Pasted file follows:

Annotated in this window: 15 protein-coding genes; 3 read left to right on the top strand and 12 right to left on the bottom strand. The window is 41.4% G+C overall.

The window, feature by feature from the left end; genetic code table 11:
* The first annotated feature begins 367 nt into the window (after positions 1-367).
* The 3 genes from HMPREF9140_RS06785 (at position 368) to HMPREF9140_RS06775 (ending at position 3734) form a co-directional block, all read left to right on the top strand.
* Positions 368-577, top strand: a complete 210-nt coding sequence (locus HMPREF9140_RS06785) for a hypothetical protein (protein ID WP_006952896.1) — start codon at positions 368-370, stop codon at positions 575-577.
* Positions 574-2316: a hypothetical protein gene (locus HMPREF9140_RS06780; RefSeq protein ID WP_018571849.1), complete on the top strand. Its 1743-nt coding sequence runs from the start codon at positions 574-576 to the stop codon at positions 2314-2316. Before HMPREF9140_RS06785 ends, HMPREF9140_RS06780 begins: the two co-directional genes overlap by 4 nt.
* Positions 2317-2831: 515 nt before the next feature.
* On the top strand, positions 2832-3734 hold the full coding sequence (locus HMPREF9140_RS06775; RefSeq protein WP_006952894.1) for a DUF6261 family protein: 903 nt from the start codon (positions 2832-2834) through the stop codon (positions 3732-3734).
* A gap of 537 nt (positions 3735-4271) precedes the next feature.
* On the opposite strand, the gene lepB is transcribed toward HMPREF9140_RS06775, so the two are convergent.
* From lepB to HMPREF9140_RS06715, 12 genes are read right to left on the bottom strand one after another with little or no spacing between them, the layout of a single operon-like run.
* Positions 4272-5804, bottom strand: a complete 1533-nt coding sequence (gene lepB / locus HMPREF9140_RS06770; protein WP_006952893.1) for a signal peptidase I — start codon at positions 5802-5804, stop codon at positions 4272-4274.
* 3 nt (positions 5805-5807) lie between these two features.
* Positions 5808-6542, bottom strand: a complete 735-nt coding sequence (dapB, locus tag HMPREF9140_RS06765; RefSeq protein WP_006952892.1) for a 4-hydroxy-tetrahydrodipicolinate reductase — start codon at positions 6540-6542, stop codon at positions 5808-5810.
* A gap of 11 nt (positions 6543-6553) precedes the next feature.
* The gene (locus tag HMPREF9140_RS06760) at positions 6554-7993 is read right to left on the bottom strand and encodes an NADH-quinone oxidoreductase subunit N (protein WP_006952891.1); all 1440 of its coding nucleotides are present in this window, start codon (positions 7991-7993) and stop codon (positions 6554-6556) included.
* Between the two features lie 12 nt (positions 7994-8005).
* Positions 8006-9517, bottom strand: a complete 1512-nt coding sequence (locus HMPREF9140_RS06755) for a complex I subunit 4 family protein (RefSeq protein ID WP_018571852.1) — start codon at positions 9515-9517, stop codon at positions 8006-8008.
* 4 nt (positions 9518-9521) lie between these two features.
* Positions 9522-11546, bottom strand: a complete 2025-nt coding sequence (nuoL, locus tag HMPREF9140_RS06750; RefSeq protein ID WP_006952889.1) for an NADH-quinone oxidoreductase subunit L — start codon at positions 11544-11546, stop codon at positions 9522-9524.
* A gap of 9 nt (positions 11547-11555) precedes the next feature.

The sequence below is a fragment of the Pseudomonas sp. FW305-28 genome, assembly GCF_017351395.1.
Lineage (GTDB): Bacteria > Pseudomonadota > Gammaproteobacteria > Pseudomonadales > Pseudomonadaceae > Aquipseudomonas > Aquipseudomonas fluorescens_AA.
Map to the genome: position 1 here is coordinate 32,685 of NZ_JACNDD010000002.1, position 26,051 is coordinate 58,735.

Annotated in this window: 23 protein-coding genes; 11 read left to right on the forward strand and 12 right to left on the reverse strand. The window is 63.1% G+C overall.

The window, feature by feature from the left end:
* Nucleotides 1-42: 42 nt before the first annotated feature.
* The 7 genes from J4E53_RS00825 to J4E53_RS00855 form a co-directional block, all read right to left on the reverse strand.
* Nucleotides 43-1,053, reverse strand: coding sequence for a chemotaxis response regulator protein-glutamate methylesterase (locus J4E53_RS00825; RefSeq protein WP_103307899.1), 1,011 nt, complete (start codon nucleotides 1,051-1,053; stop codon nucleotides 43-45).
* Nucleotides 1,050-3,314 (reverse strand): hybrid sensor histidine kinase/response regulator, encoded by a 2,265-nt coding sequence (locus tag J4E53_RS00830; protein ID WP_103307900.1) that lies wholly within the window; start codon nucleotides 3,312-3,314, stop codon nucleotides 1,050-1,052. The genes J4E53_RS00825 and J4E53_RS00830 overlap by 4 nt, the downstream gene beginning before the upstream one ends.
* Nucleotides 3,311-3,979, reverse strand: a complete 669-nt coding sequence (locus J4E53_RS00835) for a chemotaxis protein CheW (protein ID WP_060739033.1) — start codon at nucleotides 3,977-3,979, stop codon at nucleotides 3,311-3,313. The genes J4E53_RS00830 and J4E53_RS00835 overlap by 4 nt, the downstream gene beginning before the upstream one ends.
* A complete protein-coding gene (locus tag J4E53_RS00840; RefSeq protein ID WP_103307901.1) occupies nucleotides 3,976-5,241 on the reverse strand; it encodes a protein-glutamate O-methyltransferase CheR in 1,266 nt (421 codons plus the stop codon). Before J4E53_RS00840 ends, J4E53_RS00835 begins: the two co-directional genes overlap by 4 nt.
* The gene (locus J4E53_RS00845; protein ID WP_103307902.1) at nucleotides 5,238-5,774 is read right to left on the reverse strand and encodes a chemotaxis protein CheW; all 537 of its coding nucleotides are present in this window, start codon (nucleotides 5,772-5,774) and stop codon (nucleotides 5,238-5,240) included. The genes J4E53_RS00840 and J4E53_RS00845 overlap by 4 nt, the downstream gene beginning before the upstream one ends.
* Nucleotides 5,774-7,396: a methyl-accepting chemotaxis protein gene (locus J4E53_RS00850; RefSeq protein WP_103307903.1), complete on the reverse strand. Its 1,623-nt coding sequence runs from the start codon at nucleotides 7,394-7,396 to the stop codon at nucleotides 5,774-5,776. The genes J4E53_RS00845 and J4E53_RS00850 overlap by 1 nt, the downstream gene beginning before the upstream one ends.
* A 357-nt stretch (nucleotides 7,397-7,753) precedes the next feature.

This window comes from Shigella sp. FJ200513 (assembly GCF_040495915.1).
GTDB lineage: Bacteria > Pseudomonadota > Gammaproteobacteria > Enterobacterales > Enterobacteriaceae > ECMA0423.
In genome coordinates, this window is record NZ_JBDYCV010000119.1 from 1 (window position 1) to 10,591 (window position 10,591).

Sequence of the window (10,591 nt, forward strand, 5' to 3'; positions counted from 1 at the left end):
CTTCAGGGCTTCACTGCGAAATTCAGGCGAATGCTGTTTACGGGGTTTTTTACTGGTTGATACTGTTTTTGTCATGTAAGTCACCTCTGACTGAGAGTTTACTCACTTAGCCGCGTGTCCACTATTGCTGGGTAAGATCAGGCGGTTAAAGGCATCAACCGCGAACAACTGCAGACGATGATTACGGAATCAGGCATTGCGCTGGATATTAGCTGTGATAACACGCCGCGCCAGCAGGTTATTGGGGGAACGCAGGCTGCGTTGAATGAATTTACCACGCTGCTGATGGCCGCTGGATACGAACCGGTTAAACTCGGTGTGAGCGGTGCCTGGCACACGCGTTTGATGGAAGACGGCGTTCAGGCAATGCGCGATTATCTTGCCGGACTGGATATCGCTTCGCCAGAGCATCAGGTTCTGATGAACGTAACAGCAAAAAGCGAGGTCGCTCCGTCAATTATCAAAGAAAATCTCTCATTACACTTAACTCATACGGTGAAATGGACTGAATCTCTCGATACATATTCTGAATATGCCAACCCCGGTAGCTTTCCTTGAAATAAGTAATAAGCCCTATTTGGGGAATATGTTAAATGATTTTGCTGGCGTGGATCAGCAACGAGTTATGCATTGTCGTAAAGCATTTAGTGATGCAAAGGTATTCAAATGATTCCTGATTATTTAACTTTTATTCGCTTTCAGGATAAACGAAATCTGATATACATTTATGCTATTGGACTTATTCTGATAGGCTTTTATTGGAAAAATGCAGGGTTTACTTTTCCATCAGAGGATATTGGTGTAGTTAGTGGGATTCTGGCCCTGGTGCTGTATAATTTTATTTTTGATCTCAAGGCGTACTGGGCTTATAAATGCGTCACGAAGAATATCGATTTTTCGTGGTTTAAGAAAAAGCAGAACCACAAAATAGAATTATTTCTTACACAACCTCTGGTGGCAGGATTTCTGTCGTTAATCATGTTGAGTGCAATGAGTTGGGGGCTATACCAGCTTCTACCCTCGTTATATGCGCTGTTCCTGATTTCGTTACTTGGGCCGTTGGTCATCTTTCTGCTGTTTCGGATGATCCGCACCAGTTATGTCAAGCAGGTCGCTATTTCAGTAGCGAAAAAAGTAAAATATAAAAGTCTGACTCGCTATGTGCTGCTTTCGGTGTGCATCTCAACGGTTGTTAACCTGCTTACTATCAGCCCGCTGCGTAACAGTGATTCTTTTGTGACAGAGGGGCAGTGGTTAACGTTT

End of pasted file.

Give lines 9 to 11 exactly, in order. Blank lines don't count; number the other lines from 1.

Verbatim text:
* A gap of 537 nt (positions 3735-4271) precedes the next feature.
* On the opposite strand, the gene lepB is transcribed toward HMPREF9140_RS06775, so the two are convergent.
* From lepB to HMPREF9140_RS06715, 12 genes are read right to left on the bottom strand one after another with little or no spacing between them, the layout of a single operon-like run.